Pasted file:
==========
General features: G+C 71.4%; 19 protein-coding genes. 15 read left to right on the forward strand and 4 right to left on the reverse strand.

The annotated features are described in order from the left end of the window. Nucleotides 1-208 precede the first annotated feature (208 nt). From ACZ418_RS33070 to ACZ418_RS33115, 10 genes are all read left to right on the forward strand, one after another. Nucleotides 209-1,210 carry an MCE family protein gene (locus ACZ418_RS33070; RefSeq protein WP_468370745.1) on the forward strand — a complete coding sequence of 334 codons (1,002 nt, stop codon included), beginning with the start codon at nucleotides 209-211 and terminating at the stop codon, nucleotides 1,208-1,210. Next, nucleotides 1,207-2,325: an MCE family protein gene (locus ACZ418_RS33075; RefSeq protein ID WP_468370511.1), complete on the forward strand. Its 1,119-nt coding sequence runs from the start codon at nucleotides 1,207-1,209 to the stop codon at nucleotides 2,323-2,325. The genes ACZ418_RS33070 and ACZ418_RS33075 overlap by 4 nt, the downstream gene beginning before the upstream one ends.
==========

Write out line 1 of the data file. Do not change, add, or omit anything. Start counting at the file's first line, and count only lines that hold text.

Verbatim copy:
General features: G+C 71.4%; 19 protein-coding genes. 15 read left to right on the forward strand and 4 right to left on the reverse strand.